Summer is here in the northern hemisphere and tick season is upon us. While for many, this
comes with no small amount of concern for tick-borne diseases, for Paula Lado tick season means
opportunity. Her subjects are active again and her studies on ticks as vectors for infection turn to
field work, approaching them where they live. Lado, a graduate student at Ohio State University
in Columbus, is exploring the interconnectedness of ticks, their microbiome and “their effect on
How did you first get interested in science and microbiome research?
I honestly don’t even remember when I got first interested in science. I have always been curious
and attracted to “biology”, to “nature” in general. I find nature just fascinating, and I love solving
problems… or at least to try. As for the microbiome, that came later. It is a concept that has
received a lot of attention during the last few years. I have worked on different things related to
microbes for years (for example, different kinds of bacteria transmitted by ticks, individual
pathogens), but next generation sequencing techniques allow us to see things from different
perspectives, to study groups of microbes at the same time, to work at the community level, and to
tackle questions that are more complex. I hope to continue exploring microbiomes, the interaction
between different microorganisms of the microbiome, and their effect on disease ecology.
Can you give us a summary of the work you’re currently doing?
The main goal of my dissertation project is to gain greater understanding into the underlying
variables and processes that determine tick-borne diseases dynamics using an innovative
integrated approach. Specifically, we analyze the microbiome (symbionts and pathogens) of
American dog ticks collected from different US states, and to combine that information with the
genetic data to gain understanding of the diseases dynamics.
What will be a typical day for you in the lab?
Well, it depends upon what I need to do. I’d be doing extractions, PCRs, preparing plates for
sequencing, or preparing libraries. Sometimes, I mentor undergrads in the lab as well, so in that
case I would be doing the techniques with them and discussing good lab practices.
What do you find most interesting about your research?
I like everything about my project. I find the topic fascinating, complex, and challenging. One of
the things that I like the most is that I do different activities: I get to do fieldwork and collect ticks, I
do pure lab work, bioinformatics analyses, and writing. It’s very dynamic and it gives me the
opportunity to learn many things and improve my skills while developing new ones. I also enjoy
that my project requires the integration of different disciplines. I believe that nowadays,
integrative approaches are a must, and they are incredibly productive. We get the opportunity of
interacting with people with different backgrounds and expertise.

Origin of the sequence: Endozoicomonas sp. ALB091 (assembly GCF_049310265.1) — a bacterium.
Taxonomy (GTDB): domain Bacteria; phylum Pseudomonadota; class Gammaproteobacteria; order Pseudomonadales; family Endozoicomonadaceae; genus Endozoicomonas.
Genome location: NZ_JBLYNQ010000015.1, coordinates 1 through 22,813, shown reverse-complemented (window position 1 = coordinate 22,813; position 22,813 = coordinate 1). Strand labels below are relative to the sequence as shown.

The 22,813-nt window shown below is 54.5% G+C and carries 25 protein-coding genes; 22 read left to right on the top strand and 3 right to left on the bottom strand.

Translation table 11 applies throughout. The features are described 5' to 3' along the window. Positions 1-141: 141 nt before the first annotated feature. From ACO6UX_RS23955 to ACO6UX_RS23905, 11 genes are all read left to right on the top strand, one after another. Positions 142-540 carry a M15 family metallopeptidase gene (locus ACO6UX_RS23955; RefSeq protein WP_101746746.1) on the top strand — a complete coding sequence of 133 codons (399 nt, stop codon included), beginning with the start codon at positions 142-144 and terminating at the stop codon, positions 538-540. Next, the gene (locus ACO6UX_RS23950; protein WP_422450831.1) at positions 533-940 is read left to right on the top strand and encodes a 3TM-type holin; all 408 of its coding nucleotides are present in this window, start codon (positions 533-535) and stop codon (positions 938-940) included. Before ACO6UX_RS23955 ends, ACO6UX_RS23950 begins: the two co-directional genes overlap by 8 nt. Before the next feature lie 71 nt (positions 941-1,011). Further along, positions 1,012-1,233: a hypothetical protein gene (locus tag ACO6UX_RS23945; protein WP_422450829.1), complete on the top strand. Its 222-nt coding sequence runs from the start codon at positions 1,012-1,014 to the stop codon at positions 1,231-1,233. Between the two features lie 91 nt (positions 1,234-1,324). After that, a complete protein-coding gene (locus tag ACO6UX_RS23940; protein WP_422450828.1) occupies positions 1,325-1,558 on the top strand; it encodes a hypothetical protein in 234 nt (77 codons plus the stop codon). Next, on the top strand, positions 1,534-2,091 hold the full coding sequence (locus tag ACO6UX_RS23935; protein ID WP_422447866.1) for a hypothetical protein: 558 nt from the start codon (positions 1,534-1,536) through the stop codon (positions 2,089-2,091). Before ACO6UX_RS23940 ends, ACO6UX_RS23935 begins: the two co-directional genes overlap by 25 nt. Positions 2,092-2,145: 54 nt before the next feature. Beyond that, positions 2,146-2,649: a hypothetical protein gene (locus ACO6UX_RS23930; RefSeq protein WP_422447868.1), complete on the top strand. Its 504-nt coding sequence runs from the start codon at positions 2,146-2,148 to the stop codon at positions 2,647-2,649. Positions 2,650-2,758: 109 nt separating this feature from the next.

How does your research impact health, disease and the environment?
I work with the microbial communities of two species of ticks that transmit human pathogens. We
amplify a fragment of the 16S ribosomal gene, for all bacteria, and then we use the sequences
and bioinformatics tools, as well as online databases to identify all the bacteria present within the
ticks’ tissues. We can determine what pathogens and symbionts are present, as well as their
relative abundances. It has been suggested that microbiome profiles could be used as biomarkers
of infection prevalence in endemic areas. Those microbiome profiles result, in part, from the
interaction between endosymbiont species and/or genera. Examples of negative and positive
interactions have been reported: on the one hand cases of exclusion, in which a pathogen is
“excluded” from the vector by other endosymbionts; and on the other hand, cases of facilitation,
in which a pathogen’s environment and settlement is favored by a different symbiont. I am
interested in these interactions, and how they can affect disease dynamics in different habitats,
and geographic locations.
What are your hobbies?
There are many activities I enjoy doing. I love soccer, and I get together with friends almost every
week to watch a game while having random conversations. I like to hike, roller skate (although I
have never learned how to use the brakes), working out, cooking, gardening…listening to music,
What are the major challenges you face in your research with regards to sample collection,
nucleic acid isolation and data analysis?
We all face many challenges, that is simply the way it goes. The trick is to get really good at
troubleshooting, adjusting plans, and having “plan Bs”. Because the species I work with have a wide geographic distribution range, and the adults are only active mid-spring-summer, then one
of my challenges has been to decide where to travel, prioritize locations. It has also been
challenging to get funds for my fieldwork activities, but luckily, I was awarded a Lewis and Clark
in 2018 which will allow me to do fieldwork in 2019.
Another challenge is to extract enough DNA for all the techniques I plan to do.
Which QIAGEN products do you use/have you used in the past and what did you like about the products?
We’ve used the lysis buffer, DNA extraction kits (like the QIAamp DNA Blood Mini Kit), PCR
Purification Kits (like the QIAquick PCR Purification Kit), PCR reagents, and Oligos.
The products have always worked the way they are supposed to. I have not had any issues with
QIAGEN products. The yield obtained by the extraction kits has been highly satisfying. The
quality of the extracted DNA is also very good.
Perhaps you’re working with tough material or working with environmental or human samples.
Quality work needs quality products. QIAGEN offers insights and a range of kits to help you with
your microbiome research.